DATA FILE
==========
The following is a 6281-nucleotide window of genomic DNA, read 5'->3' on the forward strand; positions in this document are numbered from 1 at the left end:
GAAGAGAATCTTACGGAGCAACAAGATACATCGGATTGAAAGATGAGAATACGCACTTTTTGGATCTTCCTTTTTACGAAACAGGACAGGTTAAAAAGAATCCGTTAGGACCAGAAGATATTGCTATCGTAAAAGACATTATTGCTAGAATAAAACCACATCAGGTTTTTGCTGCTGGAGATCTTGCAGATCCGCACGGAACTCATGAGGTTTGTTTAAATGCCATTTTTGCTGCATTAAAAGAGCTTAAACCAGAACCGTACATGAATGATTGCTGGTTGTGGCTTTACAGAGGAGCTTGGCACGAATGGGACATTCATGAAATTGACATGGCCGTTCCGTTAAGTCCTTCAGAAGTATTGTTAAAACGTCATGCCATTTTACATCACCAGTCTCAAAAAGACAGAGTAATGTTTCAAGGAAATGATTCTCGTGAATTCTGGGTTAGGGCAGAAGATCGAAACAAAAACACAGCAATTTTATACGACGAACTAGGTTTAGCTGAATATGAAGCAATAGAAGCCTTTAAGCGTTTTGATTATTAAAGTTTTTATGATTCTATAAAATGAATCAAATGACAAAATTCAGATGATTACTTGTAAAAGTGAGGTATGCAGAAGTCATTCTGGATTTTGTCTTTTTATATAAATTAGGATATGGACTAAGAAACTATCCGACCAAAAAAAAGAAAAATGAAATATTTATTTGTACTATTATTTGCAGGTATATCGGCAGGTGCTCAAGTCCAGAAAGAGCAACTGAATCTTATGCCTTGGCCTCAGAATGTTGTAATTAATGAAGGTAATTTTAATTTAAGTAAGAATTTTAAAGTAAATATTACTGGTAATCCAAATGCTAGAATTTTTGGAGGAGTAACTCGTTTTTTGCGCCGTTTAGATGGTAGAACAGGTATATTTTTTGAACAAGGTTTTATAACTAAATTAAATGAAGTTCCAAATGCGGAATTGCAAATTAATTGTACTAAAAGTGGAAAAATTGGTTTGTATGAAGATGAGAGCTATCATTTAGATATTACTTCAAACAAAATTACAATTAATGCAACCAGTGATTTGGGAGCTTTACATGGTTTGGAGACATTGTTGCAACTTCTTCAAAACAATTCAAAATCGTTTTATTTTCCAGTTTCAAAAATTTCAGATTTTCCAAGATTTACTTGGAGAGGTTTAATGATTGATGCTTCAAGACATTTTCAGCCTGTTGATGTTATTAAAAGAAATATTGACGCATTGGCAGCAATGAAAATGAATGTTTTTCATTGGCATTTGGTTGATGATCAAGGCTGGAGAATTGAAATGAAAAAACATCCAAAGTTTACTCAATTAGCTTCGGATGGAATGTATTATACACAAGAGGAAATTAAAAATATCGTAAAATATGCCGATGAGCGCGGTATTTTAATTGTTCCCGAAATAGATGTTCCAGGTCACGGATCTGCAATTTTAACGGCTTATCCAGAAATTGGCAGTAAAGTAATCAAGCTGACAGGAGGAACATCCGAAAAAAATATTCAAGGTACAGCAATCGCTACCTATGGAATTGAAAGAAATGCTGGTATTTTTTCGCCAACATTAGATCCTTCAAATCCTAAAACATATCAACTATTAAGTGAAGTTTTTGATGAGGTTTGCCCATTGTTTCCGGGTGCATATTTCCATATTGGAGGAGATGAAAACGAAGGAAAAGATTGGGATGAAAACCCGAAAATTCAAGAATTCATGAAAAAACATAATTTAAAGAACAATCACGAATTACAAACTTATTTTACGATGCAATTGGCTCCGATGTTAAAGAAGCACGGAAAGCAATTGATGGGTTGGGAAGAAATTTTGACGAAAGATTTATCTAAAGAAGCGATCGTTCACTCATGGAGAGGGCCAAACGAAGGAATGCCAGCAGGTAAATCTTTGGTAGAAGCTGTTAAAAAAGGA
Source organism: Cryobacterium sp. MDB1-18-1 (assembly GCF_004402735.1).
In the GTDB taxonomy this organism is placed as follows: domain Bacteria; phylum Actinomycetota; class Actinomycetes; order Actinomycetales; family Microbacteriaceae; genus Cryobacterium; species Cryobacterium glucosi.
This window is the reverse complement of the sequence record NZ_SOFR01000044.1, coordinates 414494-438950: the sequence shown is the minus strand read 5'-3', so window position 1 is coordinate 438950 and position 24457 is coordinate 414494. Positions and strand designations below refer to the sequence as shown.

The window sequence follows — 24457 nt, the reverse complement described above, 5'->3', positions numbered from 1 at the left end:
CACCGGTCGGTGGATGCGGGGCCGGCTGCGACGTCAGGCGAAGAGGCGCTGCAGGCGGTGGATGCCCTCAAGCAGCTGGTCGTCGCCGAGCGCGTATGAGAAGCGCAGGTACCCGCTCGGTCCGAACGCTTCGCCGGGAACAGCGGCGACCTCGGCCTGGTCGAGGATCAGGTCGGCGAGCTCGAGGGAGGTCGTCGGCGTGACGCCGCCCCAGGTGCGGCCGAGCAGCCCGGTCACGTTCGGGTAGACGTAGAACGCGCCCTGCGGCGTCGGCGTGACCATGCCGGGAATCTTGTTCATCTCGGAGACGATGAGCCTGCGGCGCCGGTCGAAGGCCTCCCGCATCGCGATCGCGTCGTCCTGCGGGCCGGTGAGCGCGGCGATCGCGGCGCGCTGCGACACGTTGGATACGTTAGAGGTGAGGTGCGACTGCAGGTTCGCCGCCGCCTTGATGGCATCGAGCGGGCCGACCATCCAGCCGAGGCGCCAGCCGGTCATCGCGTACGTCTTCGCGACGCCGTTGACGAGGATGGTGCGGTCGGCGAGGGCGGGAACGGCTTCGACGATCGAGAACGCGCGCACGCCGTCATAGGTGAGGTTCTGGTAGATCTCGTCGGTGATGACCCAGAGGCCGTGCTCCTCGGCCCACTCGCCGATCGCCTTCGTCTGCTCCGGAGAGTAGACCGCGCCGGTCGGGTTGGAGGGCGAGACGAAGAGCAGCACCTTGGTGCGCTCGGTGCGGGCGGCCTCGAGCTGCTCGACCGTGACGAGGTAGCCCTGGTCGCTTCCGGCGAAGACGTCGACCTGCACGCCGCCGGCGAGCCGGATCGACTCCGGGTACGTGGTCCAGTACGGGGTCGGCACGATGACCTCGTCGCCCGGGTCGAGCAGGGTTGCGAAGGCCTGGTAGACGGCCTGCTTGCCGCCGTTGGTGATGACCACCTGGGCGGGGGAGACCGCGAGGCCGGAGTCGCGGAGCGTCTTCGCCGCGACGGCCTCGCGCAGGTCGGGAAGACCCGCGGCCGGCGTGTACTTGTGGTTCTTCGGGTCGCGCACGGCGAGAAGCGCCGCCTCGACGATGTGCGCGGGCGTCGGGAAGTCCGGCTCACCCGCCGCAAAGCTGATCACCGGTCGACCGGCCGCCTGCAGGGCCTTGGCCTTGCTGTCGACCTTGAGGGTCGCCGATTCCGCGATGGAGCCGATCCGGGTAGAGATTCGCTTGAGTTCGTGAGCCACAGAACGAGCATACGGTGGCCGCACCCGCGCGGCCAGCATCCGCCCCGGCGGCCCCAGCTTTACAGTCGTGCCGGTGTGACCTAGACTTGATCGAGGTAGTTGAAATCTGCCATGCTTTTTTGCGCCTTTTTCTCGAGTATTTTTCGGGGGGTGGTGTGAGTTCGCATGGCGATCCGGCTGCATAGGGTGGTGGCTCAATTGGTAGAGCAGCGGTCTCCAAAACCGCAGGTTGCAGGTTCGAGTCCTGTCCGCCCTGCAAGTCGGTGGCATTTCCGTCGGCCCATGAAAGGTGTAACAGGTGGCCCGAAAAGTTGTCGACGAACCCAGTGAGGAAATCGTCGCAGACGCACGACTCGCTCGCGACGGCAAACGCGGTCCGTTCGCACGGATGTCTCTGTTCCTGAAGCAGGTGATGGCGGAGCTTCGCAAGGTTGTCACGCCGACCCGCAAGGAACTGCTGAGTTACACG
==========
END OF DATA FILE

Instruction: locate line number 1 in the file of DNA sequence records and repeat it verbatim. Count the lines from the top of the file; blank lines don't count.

The following is a 6281-nucleotide window of genomic DNA, read 5'->3' on the forward strand; positions in this document are numbered from 1 at the left end: